Green Depression Glass

Kate Miller-Wilson

Explore the Beauty of Green Depression Glass

Whether you love green depression glass for its beautiful color or charming patterns, you aren't alone. In fact, the National Depression Glass Association reports that in today's antiques market, green depression glass is nearly as popular as pink depression glass. Learn about the stunning array of patterns, forms, and shades you can find in antique shops and online.

Green for Wealth or Simply for Loveliness

Depression glass came in many shades of green, from a pale yellow green that resembled Vaseline glass to a deep emerald green that was very striking. Some modern collectors feel that this array of green shades represented wealth and hope for the growth of the economy during the Great Depression. However, collectors in the 1930s may simply have enjoyed the lovely green hue as much as their modern counterparts do today.

Green Depression Glass Cup

As you peruse antiques shops and online auctions, you'll find green depression glass in many different forms, including vases, stemware or wine glasses, plates, serving pieces, and more. Cups, like this sweet example, are common. They make a pretty addition to a modern table, adding a pop of color to holiday meals or tea parties.

Sandwich Tray

This light green sandwich tray is a bit rarer to find, but you'll still encounter such items in shops. Although people no longer serve sandwiches on dedicated trays, there are plenty of contemporary uses for a piece like this. Its simple style makes it perfect to hold jewelry and other small objects on a dressing table.

Dark Green Bowl

Perhaps a bit rarer than lighter tones, this dark emerald green bowl would look beautiful on a holiday table. The value of darker colors can sometimes be higher, although many factors can affect what a piece is worth.

Clean-Lined Small Depression Glass Pitcher

Some pieces, like this clean-lined little pitcher, have a modern feeling. That's because the 1930s were part of the Art Deco movement in design, in which artists and designers shook off the fanciness and fussiness of Victorian style for simpler, more geometric lines. Art Deco green depression glass works well in many of today's homes, offering a pop of color without the distraction of ornate details.

Poinsettia Pattern

Other patterns of the era were a little more ornate. The poinsettia pattern was a popular pattern that came in a couple of different colors. It's still subtle, but the floral design makes a lovely statement during the holidays.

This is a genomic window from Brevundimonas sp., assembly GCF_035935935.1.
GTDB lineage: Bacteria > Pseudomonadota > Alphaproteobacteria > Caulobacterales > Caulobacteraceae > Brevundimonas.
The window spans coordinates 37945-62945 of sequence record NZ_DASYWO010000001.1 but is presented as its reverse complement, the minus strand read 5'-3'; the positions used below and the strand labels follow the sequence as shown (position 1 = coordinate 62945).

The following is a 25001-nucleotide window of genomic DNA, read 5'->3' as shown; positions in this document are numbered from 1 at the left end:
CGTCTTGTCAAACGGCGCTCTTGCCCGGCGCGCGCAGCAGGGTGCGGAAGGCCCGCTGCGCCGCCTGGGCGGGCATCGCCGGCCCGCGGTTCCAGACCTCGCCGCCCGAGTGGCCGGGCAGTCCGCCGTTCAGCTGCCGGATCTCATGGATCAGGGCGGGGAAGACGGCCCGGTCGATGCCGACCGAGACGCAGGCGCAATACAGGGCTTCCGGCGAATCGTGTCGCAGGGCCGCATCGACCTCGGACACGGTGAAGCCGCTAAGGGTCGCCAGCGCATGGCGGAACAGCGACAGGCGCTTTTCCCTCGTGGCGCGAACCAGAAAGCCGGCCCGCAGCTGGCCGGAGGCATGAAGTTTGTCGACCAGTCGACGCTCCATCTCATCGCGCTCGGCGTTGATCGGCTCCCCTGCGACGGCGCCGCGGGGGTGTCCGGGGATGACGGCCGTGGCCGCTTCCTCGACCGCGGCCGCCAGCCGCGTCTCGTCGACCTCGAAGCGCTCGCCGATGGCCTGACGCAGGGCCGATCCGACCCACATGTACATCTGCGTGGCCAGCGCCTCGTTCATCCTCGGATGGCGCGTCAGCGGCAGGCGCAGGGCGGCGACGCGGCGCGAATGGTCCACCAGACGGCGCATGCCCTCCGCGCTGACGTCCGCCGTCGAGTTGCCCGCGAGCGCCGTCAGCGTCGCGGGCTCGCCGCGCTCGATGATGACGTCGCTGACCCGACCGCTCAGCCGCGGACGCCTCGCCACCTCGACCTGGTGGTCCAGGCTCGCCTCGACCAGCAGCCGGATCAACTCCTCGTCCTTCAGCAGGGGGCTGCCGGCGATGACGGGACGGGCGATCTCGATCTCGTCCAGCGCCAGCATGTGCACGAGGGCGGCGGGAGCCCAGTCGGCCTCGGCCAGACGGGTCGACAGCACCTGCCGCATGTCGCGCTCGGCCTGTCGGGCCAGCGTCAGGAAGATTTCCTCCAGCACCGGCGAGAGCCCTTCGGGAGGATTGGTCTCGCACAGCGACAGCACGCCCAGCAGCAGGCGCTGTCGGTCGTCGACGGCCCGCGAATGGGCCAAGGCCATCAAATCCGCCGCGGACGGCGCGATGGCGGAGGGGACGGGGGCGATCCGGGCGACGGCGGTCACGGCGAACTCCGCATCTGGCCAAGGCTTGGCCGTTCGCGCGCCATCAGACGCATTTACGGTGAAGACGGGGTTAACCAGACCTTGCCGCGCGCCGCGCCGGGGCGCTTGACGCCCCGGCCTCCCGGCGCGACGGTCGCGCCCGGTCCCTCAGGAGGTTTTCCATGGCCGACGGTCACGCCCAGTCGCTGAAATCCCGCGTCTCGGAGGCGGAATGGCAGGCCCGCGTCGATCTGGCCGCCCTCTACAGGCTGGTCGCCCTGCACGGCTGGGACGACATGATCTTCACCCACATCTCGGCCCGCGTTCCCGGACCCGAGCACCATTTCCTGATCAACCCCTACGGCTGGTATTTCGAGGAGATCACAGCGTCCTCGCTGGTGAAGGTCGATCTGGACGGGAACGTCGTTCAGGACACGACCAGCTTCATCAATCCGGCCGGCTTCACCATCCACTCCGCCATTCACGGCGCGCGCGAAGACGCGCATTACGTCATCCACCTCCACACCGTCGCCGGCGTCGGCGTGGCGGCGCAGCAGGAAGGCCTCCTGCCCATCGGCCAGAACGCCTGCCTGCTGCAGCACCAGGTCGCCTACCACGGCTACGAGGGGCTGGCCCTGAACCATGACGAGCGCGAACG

Diamond Pattern Sugar Bowl

This sugar bowl has a diamond pattern that shows off the deep green nicely. This is another example of a simple, geometric pattern reflecting the Art Deco era. The facets catch the light and create subtle sparkle on a table without drawing too much attention.

Daisy Pattern Platter

Another popular pattern is "daisy." This light green depression glass platter has a pattern of tiny daisies, but you have to look closely to see it. The delicate floral doesn't overwhelm the little platter, letting the viewer also appreciate the beautiful green color.

Detail of Daisy Platter

Here is a close up of the platter in the previous image. You can see the way the light plays in the pattern. You can also see one of the clear signs of genuine depression glass - a little patina and fogging from regular use. Many people used these inexpensive glass pieces in their homes instead of saving them for special occasions.

Recognizing Genuine Green Depression Glass

Because of the demand for certain colors of depression glass, including green, there are a number of reproductions on the market. In addition to patina, you can spot real depression glass by its tiny internal flaws and bubbles. If you look closely at this piece, you can see little air bubbles trapped in the glass. Since these are a feature of the original item and not a sign of wear, they rarely detract from value.

Green Depression Glass vs. Carnival Glass

A precursor to depression glass, carnival glass was popular from around 1900 through the 1920s. It came in many colors, including green, and it's easy to confuse it with depression glass. However, carnival glass featured a hand-applied iridescent glaze, whereas iridescent depression glass offers a more uniform, machine-applied glaze. Because it came from an earlier, more ornate era, carnival glass also tends to have more elaborate design features. Both types of glass are very collectible.

How to Assess Condition of Green Depression Glass

Some green depression glasses pieces can fetch hundreds or even thousands of dollars, but many are worth far less. There are many factors that can affect value, but condition is one of the most important. Learning how to assess the condition of the glass piece can help you make wise choices. Look for the following:

  • Minimal scratches, hazing, chips, and fine cracks
  • A uniform, vivid color
  • No signs of repair

Getting Deals on Green Depression Glass

It's not uncommon to spot a gorgeous piece of green depression glass mixed in with other glassware at an antique shop. If you're looking for a specific pattern or color, antique shops are a great resource. However, if you want to start your collection and want some good deals, there are a few other places to search. Try these:

  • Resale shops and thrift stores
  • Flea markets
  • Garage sales
  • Antique auctions with lots of glassware

Green Is One of Many Beautiful Colors

As gorgeous as green depression glass is, it's just one of the many colors manufacturers used to produce this captivating type of glass. As you shop, check out the amazing array of shades, including blue, clear, amber, purple, black, red, yellow, and pink. You can collect the whole rainbow.

Kate Miller-Wilson
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Green Depression Glass